THEATRE / So why can't Ron Moody play Moses?: Phil Setren has spent months playing agony uncle to six writers anxious for success in the New Play Festival. Sarah Hemming reports

Click to follow
ANYONE visiting the London New Play Festival office at Sadler's Wells Theatre gets an inkling of how Rebecca Stephens felt last week. The signs pointing upwards start at the stage door and just keep going up - past the dressing room (ladies' chorus), past the dressing room (gentlemen's chorus), past the rehearsal rooms, past the ballet studio, until finally the stairs run out. 'Through there,' says a weary looking woman behind a desk, indicating a door that says 'EMERGENCY EXIT' and has no handle. It looks very like the way out on to the roof.

It is the way out on to the roof. The LNPF office is little more than a corridor offering grand vistas of London and very little space. It's crammed with people and ringing phones. 'NORMALITY AUDITIONS PLEASE TAKE A SEAT' reads a notice - rather challengingly, since there aren't many seats. A 2ft pile of Spotlight, the casting directory, teeters on the edge of a desk. On the phone someone is saying, 'I knew something was wrong in my waters . . .'

'I'm afraid it's rather a broom closet,' says Phil Setren, the festival director, apologetically. The phone under my chair rings. Someone answers it: 'London Fringe Awards.' 'We share the office with the London Fringe Awards,' explains Setren. 'It got rather crowded when they were doing the awards last week.'

We go out on to the roof. This year's LNPF, the fifth, offers 14 new plays in three weeks (five performances a day), staged at the Old Red Lion. 'Usually the office gets really crowded at ten o'clock and the phone starts ringing,' says Setren. 'All requests come in here: Can a designer have an elevation of the Old Red Lion? Who's available to play this part? Where are the writers going to stay? Our budget for each production is only pounds 100, so everything has to be a donation. Our phones never stop ringing. There are wigs we have to find - one of the plays has two Karen Carpenter lookalikes; there's a silver palm tree . . .'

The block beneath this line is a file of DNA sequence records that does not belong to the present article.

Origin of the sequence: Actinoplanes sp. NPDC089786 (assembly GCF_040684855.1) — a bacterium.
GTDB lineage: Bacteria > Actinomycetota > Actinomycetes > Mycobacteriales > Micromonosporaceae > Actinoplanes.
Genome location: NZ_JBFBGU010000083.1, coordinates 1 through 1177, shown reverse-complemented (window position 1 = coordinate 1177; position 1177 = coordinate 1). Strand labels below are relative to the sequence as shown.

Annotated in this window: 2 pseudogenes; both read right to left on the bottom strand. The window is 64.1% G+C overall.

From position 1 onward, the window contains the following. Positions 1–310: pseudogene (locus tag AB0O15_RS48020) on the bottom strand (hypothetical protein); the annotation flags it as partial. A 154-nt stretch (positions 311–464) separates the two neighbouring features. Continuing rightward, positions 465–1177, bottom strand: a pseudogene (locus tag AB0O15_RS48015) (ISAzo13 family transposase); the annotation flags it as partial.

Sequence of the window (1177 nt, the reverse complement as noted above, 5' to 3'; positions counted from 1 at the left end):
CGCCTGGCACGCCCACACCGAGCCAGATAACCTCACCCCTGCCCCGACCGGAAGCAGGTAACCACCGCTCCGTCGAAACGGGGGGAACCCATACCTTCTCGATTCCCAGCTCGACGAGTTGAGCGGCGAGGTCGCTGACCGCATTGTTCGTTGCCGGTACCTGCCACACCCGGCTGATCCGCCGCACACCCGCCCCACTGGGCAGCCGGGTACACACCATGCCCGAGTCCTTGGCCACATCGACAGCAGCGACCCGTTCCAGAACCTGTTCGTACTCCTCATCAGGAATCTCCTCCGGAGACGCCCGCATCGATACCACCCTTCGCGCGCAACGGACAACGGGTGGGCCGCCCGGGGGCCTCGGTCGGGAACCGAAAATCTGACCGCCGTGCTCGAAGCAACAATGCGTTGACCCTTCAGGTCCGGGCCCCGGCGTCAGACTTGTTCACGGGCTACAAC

This year's festival has six plays by first-time playwrights, not all of whom are completely versed in the ways of theatre. 'There's one play about a cartoonist who creates this enormous iron which goes around flattening people,' says Setren. 'It has a lot of demands: there's a female cactus, a 10ft-high ball of fluff, a toothless shark - and people get ironed on stage. Great if you can do it.

'We have another writer whose play was originally set in a hamburger bar, then he changed it to a pizza bar, then back to a hamburger bar, then back to a pizza bar. It came to the time when we had to put the brochure together and he had to decide. It's listed as a pizza bar in the brochure - and it's going to be a burger bar on stage. You eventually have to say to him gently, but firmly, 'Joe, no one in your play buys a slice of pizza or a hamburger . . .' '

'Excuse me,' says a man, walking on to the roof. 'Could we have that chair you're sitting on? We need it for the set.' 'Sure,' says Setren, sitting on the tarmac. 'Then there's Brian Devlin,' he continues. 'He has really adventurous ideas, but his typewriter doesn't have apostrophes, only 7s, and he runs on all his sentences. Now you can't give a script like that to an actor. And Cecily Bomberg, writer of Moses Napoleon - she really wanted Ron Moody to play the part of Moses. It's great to have those aspirations.'